Meet Laura Zak, Co-Writer and Co-Star of Her Story


LauraZak[dropcap background="no" color="#333333"]W[/dropcap]e’re so excited to be chatting with the brilliant women behind Her Story – a six-part web series about navigating the dating world as a trans woman – all month. This week, we chatted with Laura Zak, who co-wrote the show and stars as the character Allie. Laura has some really insightful things to say about working in the visual media space and making content that serves your audience – so keep reading![divider type="dashed" spacing="10"]

Introduce yourself! Tell us who you are and what you do.

Laura Zak. I'm a writer, actor, and producer based in Los Angeles. I'm the co-writer of Her Story and I also play the character of Allie in the show.[divider type="white" spacing="10"]

We love that Her Story represents trans women in such a rich, complicated and real way – a way we don't often see in other media. Can you tell us a bit more about how you accomplished that and why it was important to you?

Thank you for saying that. Since the series was released, we've heard many people give generous reviews of the show as being groundbreaking in its portrayal of trans women and their relationships. In part, I think Her Story has received such praise because of how poor the representation of trans characters has been in the mainstream media. We set out to tell a fairly simple story about two couples getting to know one another. Jen and I originally had the idea to write a story about a friendship and romantic relationship between a cisgender lesbian woman and a trans woman, based on the rich and compelling conversations we were having with one another, when we were first becoming friends. We wanted to honestly explore the chemistry and intersections between queer and trans women, mostly because it was our lived experience, and something we'd not seen reflected on-screen.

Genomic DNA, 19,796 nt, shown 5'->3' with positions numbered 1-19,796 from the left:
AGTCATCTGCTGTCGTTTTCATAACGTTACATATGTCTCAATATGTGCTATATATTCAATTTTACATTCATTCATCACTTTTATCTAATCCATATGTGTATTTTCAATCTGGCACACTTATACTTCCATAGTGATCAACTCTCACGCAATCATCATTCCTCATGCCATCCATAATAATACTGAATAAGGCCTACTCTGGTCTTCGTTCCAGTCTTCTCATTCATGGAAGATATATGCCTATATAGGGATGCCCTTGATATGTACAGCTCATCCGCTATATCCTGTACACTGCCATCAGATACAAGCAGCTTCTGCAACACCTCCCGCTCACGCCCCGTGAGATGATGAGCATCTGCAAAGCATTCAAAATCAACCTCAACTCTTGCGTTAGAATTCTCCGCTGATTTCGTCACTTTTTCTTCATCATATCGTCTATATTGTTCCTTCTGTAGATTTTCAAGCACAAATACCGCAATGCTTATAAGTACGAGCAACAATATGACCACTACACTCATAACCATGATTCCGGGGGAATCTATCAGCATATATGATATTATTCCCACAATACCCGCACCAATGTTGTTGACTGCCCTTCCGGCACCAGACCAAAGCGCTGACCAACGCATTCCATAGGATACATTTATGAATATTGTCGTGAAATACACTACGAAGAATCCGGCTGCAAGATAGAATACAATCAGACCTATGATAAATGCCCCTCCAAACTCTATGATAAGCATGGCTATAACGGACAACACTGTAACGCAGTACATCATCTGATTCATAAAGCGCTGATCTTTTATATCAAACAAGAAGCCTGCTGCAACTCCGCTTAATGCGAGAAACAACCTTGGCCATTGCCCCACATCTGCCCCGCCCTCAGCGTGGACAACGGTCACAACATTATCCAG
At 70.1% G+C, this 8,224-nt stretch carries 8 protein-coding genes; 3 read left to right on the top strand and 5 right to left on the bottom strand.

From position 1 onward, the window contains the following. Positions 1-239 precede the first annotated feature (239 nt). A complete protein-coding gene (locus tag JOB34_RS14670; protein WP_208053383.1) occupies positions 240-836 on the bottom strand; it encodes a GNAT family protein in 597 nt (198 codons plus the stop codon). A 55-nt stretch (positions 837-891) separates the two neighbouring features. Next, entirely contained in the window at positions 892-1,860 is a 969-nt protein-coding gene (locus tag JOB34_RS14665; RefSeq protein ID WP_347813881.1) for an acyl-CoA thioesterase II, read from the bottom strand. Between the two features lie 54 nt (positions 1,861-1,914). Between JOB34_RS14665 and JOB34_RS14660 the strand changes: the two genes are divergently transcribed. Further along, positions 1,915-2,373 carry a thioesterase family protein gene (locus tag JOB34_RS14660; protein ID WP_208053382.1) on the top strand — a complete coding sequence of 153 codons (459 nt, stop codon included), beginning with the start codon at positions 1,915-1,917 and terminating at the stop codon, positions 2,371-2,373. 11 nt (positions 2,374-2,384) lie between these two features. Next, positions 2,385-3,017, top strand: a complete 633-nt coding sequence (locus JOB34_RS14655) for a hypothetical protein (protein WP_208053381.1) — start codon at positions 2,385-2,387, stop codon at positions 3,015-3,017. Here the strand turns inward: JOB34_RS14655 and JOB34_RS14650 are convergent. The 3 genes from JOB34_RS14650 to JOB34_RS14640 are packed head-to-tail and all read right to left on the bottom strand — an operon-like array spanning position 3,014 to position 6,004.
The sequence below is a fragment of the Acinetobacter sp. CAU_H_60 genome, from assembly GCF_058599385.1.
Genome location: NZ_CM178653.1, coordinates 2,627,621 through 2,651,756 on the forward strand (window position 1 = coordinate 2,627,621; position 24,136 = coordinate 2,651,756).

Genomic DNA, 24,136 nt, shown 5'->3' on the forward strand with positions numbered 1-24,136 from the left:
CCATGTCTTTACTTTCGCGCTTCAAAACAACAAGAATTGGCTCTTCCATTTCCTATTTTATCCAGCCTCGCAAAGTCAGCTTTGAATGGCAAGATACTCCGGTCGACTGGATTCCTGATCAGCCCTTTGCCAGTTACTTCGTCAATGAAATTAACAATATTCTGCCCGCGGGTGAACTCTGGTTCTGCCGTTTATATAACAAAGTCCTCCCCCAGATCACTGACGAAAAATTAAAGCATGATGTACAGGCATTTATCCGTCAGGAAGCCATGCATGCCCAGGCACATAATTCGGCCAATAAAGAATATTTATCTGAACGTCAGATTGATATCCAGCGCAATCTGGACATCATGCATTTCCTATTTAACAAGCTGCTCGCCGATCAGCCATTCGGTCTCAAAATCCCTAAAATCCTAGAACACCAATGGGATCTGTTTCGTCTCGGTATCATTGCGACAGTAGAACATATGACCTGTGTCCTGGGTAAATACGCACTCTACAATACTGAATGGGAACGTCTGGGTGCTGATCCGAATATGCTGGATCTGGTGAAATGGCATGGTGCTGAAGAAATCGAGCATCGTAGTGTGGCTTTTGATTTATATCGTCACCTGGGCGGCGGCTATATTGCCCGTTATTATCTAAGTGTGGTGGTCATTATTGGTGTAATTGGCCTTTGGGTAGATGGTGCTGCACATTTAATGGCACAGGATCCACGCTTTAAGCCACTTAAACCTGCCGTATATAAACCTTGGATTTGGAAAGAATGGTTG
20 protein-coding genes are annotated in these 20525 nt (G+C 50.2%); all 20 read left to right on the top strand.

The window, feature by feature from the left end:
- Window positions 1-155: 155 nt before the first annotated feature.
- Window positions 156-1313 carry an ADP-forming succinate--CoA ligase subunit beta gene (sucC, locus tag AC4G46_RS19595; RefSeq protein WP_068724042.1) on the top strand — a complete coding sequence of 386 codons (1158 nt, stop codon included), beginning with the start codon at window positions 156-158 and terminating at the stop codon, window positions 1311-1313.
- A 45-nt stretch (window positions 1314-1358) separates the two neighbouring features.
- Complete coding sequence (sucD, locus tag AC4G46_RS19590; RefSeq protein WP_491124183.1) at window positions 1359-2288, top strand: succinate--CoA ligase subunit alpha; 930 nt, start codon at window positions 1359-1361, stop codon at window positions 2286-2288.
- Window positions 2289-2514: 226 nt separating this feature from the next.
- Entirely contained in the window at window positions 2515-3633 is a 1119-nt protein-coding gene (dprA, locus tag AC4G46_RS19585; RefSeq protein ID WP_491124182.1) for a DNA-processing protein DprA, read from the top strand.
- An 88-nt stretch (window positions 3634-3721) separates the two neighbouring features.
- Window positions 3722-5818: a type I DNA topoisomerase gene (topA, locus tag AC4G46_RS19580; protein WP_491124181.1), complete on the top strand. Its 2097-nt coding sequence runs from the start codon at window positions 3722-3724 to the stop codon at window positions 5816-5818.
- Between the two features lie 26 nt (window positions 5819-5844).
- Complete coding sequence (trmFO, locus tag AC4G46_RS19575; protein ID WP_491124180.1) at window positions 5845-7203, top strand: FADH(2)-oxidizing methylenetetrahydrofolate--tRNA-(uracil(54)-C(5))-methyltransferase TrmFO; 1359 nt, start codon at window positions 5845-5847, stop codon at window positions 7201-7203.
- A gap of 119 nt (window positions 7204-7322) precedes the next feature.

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What's been the most challenging part of this work? And the most rewarding?

I'd say that the challenges largely fall into the "good problems to have" category. For example, after the response to the show was so positive, many people have approached us asking about the several perspectives from within the trans and queer communities that are not yet represented in Her Story. We had to start out small, with what we knew most intimately and only had an hour to work with, but we'd love to get the chance to bring in many more types of characters and experiences if we get the chance to expand the show. Another challenge is money – we are brimming with so many ideas and are eager to get started on more content, but are seeking funding first. There have been so many rewarding experiences; working with a cast and crew filled with some of the most passionate and brilliant people I've ever known, meeting and talking to college students and LGBTQ groups around the country, reading messages from people all over the world who watched and loved our show, and more.

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What advice would you have for other media-makers who want to create truly representative content?

Write it first. Get it down, actually write it. And then find people with various talents who share the desire to tell similar stories. And make sure, when writing about or for particular communities of people, that you involve people from that community in every aspect of the creative process.

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What's next for you? Any upcoming projects you'd like to share with us?

We are touring the country on a speaking tour with Her Story. Upcoming, we'll be in the LA Film Festival and Frameline in San Francisco. I appeared in a short film called Spunkle opposite Fawzia Mirza (who played Kat in Her Story) which will be also be appearing at festivals this summer. I'm currently writing for a wonderful new animated show on Amazon called Danger & Eggs, to be released next year. And hopefully Her Story will be picked up by a network soon and I'll be writing a lot more about Violet, Paige, and Allie.